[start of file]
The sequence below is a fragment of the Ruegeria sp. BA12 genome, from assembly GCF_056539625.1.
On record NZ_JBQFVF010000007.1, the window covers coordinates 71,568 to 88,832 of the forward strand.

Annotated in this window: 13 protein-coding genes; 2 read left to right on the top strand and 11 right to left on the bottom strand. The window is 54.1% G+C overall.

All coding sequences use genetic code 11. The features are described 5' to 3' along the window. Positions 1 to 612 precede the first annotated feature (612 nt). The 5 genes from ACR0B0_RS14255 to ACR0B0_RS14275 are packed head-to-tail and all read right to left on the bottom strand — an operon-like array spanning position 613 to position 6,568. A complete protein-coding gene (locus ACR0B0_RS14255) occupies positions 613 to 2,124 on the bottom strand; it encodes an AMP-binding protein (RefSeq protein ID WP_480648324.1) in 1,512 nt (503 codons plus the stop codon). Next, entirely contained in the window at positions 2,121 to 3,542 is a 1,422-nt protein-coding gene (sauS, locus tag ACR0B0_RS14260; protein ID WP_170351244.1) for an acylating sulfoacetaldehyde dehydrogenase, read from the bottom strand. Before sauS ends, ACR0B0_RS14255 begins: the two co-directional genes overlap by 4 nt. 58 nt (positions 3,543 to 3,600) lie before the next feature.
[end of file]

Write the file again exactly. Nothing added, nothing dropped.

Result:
The sequence below is a fragment of the Ruegeria sp. BA12 genome, from assembly GCF_056539625.1.
On record NZ_JBQFVF010000007.1, the window covers coordinates 71,568 to 88,832 of the forward strand.

Annotated in this window: 13 protein-coding genes; 2 read left to right on the top strand and 11 right to left on the bottom strand. The window is 54.1% G+C overall.

All coding sequences use genetic code 11. The features are described 5' to 3' along the window. Positions 1 to 612 precede the first annotated feature (612 nt). The 5 genes from ACR0B0_RS14255 to ACR0B0_RS14275 are packed head-to-tail and all read right to left on the bottom strand — an operon-like array spanning position 613 to position 6,568. A complete protein-coding gene (locus ACR0B0_RS14255) occupies positions 613 to 2,124 on the bottom strand; it encodes an AMP-binding protein (RefSeq protein ID WP_480648324.1) in 1,512 nt (503 codons plus the stop codon). Next, entirely contained in the window at positions 2,121 to 3,542 is a 1,422-nt protein-coding gene (sauS, locus tag ACR0B0_RS14260; protein ID WP_170351244.1) for an acylating sulfoacetaldehyde dehydrogenase, read from the bottom strand. Before sauS ends, ACR0B0_RS14255 begins: the two co-directional genes overlap by 4 nt. 58 nt (positions 3,543 to 3,600) lie before the next feature.